Photo Feature by Dariela Aquique

HAVANA TIMES, Nov. 5 — Almost in the center of Santiago de Cuba’s craggy bay, and very close to the so-called “Boca del Morro (the mouth), one can find an islet that was first populated back in the nineteenth century. That was when fishermen and their families erected their wooden shacks there and began living off the fruits of the sea.

Their food and their economic sustenance came from fishing as well as from rowing across the bay daily to sell their products in the coastal towns of Punta Gorda and Ciudad Mar.

After US intervention and the establishment of the neo-colonial “Republic” here in Cuba, an exquisite community for the privileged was set up on the islet, which was then dubbed “Cayo Smith.” Huge mansions were built there for the recreational pleasure of upper-class families and foreign visitors. These homes were known as the “El Cayo bungalows.”

All of this created a striking contrast between the facades of these residences, constructed along quaint cobblestone streets and staggered across the hill, with the shabby shanties of the fishing families on the shore. Similarly, on the docks one could see the luxurious yachts and speedboats of the rich not too far away from the rowboats of the local seafarers.

After 1959, under the precept of eliminating social differences, the islet’s name was changed to “Cayo Granma,” in an attempt to eliminate Anglicisms and pay tribute to the revolutionary role of that yacht. Many of the abandoned bungalows were given to fishermen, while others became schools, casas de cultura, pharmacies and so on.

Until the 1990’s, it was an excellent break from the norm to go for a walk around “El Cayo” (as it continued to be called, since everyone quit calling it by its old name, though they didn’t refer to it by its new title either). Catching the motorboat at the bay-side park, one could take a scenic journey along the coast, stopping at the settlements of La Socapa, Caracoles or Punta Gorda and wind up at El Cayo.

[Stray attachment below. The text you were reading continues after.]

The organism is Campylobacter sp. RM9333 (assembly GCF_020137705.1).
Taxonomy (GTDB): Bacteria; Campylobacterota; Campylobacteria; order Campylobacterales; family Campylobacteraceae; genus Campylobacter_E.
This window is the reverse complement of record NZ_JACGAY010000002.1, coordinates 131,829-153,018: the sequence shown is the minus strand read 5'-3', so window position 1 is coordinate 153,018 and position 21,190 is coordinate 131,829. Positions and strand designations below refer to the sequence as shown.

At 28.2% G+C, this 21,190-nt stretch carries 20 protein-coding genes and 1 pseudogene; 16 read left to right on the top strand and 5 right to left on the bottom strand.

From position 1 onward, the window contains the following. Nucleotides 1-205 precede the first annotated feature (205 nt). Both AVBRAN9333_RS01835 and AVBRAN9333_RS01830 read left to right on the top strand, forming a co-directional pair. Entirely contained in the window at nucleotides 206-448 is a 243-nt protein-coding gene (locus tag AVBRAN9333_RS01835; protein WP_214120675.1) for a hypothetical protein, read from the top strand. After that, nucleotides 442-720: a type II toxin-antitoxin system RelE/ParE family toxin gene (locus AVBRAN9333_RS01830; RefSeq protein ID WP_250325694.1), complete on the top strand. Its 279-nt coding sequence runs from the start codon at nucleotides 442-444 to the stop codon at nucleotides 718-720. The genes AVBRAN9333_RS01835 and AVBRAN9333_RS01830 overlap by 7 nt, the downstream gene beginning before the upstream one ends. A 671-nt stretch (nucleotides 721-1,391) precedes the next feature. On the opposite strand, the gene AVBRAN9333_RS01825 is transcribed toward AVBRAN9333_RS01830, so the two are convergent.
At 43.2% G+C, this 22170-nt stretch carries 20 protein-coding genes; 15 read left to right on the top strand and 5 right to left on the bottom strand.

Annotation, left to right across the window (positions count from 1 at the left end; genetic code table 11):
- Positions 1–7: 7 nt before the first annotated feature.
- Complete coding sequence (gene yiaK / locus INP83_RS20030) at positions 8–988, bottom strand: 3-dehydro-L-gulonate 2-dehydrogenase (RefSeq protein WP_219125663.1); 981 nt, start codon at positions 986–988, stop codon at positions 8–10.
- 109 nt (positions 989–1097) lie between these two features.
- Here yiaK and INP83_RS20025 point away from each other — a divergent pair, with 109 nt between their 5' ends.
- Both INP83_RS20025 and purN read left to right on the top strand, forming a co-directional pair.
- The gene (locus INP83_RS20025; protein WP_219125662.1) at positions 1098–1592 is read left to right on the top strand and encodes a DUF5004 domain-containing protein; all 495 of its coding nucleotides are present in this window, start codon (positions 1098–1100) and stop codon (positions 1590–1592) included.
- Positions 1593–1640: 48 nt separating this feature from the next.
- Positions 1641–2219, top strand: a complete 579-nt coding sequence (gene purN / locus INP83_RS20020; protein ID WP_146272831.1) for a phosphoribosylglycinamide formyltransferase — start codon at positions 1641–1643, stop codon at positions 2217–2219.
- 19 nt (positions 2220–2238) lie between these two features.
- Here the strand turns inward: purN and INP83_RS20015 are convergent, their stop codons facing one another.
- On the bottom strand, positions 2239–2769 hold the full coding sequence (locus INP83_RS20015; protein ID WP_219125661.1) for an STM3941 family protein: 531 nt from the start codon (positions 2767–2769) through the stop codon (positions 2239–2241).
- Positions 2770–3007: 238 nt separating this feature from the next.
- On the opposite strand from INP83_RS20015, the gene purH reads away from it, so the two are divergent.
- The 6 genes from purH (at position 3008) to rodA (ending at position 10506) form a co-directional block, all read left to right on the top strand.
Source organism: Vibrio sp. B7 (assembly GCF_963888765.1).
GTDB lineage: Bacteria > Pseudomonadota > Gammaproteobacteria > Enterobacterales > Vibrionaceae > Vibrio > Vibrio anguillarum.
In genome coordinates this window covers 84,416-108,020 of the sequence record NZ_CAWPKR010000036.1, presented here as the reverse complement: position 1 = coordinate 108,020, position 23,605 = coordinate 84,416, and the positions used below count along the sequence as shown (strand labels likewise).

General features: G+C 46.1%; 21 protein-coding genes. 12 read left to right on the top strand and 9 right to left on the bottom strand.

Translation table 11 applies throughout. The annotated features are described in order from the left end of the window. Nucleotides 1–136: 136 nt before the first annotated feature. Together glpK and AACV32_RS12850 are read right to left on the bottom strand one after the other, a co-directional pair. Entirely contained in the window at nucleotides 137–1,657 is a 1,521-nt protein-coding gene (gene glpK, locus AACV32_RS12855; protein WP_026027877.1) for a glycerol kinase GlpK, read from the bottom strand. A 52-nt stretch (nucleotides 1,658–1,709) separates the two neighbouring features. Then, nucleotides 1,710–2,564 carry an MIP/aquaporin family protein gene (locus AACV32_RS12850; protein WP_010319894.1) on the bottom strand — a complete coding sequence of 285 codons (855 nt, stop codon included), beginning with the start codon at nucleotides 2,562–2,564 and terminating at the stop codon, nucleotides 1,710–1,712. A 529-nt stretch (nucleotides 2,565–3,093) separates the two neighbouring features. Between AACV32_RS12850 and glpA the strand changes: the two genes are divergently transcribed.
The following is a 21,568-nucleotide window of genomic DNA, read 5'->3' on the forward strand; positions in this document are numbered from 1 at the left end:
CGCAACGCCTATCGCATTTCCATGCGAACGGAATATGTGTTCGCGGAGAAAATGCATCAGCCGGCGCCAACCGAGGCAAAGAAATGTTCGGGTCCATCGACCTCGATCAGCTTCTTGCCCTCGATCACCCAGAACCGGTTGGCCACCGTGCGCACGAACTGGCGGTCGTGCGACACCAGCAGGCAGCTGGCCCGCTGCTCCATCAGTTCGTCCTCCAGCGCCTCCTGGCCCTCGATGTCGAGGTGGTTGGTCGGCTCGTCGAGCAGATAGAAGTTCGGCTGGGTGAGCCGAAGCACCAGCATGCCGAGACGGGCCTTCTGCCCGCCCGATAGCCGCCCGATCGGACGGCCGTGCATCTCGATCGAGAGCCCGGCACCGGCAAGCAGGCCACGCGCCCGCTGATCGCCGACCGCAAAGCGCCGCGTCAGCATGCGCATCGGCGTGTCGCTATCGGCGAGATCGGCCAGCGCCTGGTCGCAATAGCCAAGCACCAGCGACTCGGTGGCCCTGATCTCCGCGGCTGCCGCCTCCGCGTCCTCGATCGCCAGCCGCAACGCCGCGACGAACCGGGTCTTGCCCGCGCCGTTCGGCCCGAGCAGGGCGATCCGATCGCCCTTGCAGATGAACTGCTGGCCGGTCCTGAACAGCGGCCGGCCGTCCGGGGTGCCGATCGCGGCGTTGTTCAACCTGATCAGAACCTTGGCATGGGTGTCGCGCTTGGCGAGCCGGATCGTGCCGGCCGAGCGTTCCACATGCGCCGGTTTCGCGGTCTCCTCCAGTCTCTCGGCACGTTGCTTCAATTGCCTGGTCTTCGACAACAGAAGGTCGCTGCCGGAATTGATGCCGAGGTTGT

Many of my childhood Sundays were spent there with my family, taking pictures and enjoying unforgettable meals in cozy restaurants with all kinds of seafood dishes.

But with the arrival of the economic crisis, the islet began to tarnish. After repeated attempts by people to hijack the motorboats to leave the country, travel across the bay was banned; instead we could only cross over to El Cayo from the neighboring dock.

Its restaurants now have nothing to offer the general public; today they appear to be places for clandestinely selling food to tourists. Deterioration hit El Cayo in such a way that again one can see the contrasting difference between the homes of those whose pockets allow them to keep their properties painted and well-maintained, and the dilapidating homes of those less well-off.

Nonetheless it still remains a wonderful trip, though the most pressing question posed by its residents and those who travel there is: When will El Cayo ever return to being like it was?

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